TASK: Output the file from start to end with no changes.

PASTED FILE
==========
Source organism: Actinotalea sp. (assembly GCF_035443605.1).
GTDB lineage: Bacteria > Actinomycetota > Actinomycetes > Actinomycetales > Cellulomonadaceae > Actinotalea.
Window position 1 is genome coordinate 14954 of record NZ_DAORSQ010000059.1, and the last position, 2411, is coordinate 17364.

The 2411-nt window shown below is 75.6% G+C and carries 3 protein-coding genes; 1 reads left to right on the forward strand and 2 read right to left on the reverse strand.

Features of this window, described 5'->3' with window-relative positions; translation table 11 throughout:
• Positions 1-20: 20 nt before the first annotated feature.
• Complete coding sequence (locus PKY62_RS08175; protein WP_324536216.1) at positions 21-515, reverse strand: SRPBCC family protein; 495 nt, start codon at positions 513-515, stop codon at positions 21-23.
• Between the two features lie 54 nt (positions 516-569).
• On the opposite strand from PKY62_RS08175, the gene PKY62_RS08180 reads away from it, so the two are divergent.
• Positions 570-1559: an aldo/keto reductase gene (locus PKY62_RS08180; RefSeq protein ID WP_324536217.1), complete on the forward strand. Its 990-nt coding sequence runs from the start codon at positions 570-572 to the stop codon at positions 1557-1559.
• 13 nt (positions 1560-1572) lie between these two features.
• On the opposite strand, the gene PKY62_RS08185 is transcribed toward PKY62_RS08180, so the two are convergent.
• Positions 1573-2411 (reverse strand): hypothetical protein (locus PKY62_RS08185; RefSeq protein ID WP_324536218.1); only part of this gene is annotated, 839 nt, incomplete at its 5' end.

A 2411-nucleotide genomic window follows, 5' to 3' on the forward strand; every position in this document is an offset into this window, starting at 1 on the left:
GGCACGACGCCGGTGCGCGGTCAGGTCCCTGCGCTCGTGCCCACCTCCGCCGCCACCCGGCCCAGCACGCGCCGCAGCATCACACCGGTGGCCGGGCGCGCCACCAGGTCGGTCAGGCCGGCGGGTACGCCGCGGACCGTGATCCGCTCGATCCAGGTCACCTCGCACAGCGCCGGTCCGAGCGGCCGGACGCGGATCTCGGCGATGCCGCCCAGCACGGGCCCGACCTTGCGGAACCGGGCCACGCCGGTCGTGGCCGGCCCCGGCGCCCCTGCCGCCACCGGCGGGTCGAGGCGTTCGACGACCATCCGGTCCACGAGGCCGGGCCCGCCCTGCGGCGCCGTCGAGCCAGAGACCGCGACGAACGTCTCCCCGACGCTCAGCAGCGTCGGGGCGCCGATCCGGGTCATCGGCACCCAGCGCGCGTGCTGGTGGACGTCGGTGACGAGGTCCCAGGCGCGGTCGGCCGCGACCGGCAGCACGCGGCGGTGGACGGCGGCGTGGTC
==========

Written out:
Source organism: Actinotalea sp. (assembly GCF_035443605.1).
GTDB lineage: Bacteria > Actinomycetota > Actinomycetes > Actinomycetales > Cellulomonadaceae > Actinotalea.
Window position 1 is genome coordinate 14954 of record NZ_DAORSQ010000059.1, and the last position, 2411, is coordinate 17364.

The 2411-nt window shown below is 75.6% G+C and carries 3 protein-coding genes; 1 reads left to right on the forward strand and 2 read right to left on the reverse strand.

Features of this window, described 5'->3' with window-relative positions; translation table 11 throughout:
• Positions 1-20: 20 nt before the first annotated feature.
• Complete coding sequence (locus PKY62_RS08175; protein WP_324536216.1) at positions 21-515, reverse strand: SRPBCC family protein; 495 nt, start codon at positions 513-515, stop codon at positions 21-23.
• Between the two features lie 54 nt (positions 516-569).
• On the opposite strand from PKY62_RS08175, the gene PKY62_RS08180 reads away from it, so the two are divergent.
• Positions 570-1559: an aldo/keto reductase gene (locus PKY62_RS08180; RefSeq protein ID WP_324536217.1), complete on the forward strand. Its 990-nt coding sequence runs from the start codon at positions 570-572 to the stop codon at positions 1557-1559.
• 13 nt (positions 1560-1572) lie between these two features.
• On the opposite strand, the gene PKY62_RS08185 is transcribed toward PKY62_RS08180, so the two are convergent.
• Positions 1573-2411 (reverse strand): hypothetical protein (locus PKY62_RS08185; RefSeq protein ID WP_324536218.1); only part of this gene is annotated, 839 nt, incomplete at its 5' end.

A 2411-nucleotide genomic window follows, 5' to 3' on the forward strand; every position in this document is an offset into this window, starting at 1 on the left:
GGCACGACGCCGGTGCGCGGTCAGGTCCCTGCGCTCGTGCCCACCTCCGCCGCCACCCGGCCCAGCACGCGCCGCAGCATCACACCGGTGGCCGGGCGCGCCACCAGGTCGGTCAGGCCGGCGGGTACGCCGCGGACCGTGATCCGCTCGATCCAGGTCACCTCGCACAGCGCCGGTCCGAGCGGCCGGACGCGGATCTCGGCGATGCCGCCCAGCACGGGCCCGACCTTGCGGAACCGGGCCACGCCGGTCGTGGCCGGCCCCGGCGCCCCTGCCGCCACCGGCGGGTCGAGGCGTTCGACGACCATCCGGTCCACGAGGCCGGGCCCGCCCTGCGGCGCCGTCGAGCCAGAGACCGCGACGAACGTCTCCCCGACGCTCAGCAGCGTCGGGGCGCCGATCCGGGTCATCGGCACCCAGCGCGCGTGCTGGTGGACGTCGGTGACGAGGTCCCAGGCGCGGTCGGCCGCGACCGGCAGCACGCGGCGGTGGACGGCGGCGTGGTC